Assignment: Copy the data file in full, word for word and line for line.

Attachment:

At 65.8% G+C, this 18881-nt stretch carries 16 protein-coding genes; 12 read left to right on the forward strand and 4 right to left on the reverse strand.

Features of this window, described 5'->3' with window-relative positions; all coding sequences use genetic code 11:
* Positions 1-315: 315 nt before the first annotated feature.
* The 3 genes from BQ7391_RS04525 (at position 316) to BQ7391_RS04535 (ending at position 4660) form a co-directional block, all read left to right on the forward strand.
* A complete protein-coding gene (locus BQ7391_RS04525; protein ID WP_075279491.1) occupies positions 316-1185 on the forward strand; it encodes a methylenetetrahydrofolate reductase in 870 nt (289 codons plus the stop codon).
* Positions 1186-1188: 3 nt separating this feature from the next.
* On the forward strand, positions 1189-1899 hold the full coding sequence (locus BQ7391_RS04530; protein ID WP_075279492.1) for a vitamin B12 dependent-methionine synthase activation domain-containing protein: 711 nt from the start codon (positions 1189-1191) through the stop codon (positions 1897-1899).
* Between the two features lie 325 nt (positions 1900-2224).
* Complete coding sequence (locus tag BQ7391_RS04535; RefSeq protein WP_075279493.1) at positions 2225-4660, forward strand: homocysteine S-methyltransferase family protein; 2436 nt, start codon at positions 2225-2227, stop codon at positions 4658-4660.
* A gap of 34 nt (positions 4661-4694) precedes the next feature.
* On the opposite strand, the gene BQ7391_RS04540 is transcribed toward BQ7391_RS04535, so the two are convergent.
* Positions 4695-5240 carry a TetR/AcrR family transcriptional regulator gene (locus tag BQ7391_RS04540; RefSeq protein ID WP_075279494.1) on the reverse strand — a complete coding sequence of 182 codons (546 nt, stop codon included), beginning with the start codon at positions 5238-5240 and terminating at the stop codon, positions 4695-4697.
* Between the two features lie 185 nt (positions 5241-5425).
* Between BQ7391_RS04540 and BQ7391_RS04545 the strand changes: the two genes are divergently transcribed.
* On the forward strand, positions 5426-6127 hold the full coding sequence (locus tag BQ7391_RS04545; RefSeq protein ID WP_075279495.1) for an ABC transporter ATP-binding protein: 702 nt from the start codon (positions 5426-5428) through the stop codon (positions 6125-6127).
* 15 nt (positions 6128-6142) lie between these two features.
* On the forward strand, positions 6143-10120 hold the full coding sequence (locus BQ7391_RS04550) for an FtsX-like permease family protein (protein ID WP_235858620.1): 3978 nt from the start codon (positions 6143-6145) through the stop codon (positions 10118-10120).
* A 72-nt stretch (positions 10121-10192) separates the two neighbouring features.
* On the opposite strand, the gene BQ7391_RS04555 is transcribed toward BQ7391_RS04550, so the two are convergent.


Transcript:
At 65.8% G+C, this 18881-nt stretch carries 16 protein-coding genes; 12 read left to right on the forward strand and 4 right to left on the reverse strand.

Features of this window, described 5'->3' with window-relative positions; all coding sequences use genetic code 11:
* Positions 1-315: 315 nt before the first annotated feature.
* The 3 genes from BQ7391_RS04525 (at position 316) to BQ7391_RS04535 (ending at position 4660) form a co-directional block, all read left to right on the forward strand.
* A complete protein-coding gene (locus BQ7391_RS04525; protein ID WP_075279491.1) occupies positions 316-1185 on the forward strand; it encodes a methylenetetrahydrofolate reductase in 870 nt (289 codons plus the stop codon).
* Positions 1186-1188: 3 nt separating this feature from the next.
* On the forward strand, positions 1189-1899 hold the full coding sequence (locus BQ7391_RS04530; protein ID WP_075279492.1) for a vitamin B12 dependent-methionine synthase activation domain-containing protein: 711 nt from the start codon (positions 1189-1191) through the stop codon (positions 1897-1899).
* Between the two features lie 325 nt (positions 1900-2224).
* Complete coding sequence (locus tag BQ7391_RS04535; RefSeq protein WP_075279493.1) at positions 2225-4660, forward strand: homocysteine S-methyltransferase family protein; 2436 nt, start codon at positions 2225-2227, stop codon at positions 4658-4660.
* A gap of 34 nt (positions 4661-4694) precedes the next feature.
* On the opposite strand, the gene BQ7391_RS04540 is transcribed toward BQ7391_RS04535, so the two are convergent.
* Positions 4695-5240 carry a TetR/AcrR family transcriptional regulator gene (locus tag BQ7391_RS04540; RefSeq protein ID WP_075279494.1) on the reverse strand — a complete coding sequence of 182 codons (546 nt, stop codon included), beginning with the start codon at positions 5238-5240 and terminating at the stop codon, positions 4695-4697.
* Between the two features lie 185 nt (positions 5241-5425).
* Between BQ7391_RS04540 and BQ7391_RS04545 the strand changes: the two genes are divergently transcribed.
* On the forward strand, positions 5426-6127 hold the full coding sequence (locus tag BQ7391_RS04545; RefSeq protein ID WP_075279495.1) for an ABC transporter ATP-binding protein: 702 nt from the start codon (positions 5426-5428) through the stop codon (positions 6125-6127).
* 15 nt (positions 6128-6142) lie between these two features.
* On the forward strand, positions 6143-10120 hold the full coding sequence (locus BQ7391_RS04550) for an FtsX-like permease family protein (protein ID WP_235858620.1): 3978 nt from the start codon (positions 6143-6145) through the stop codon (positions 10118-10120).
* A 72-nt stretch (positions 10121-10192) separates the two neighbouring features.
* On the opposite strand, the gene BQ7391_RS04555 is transcribed toward BQ7391_RS04550, so the two are convergent.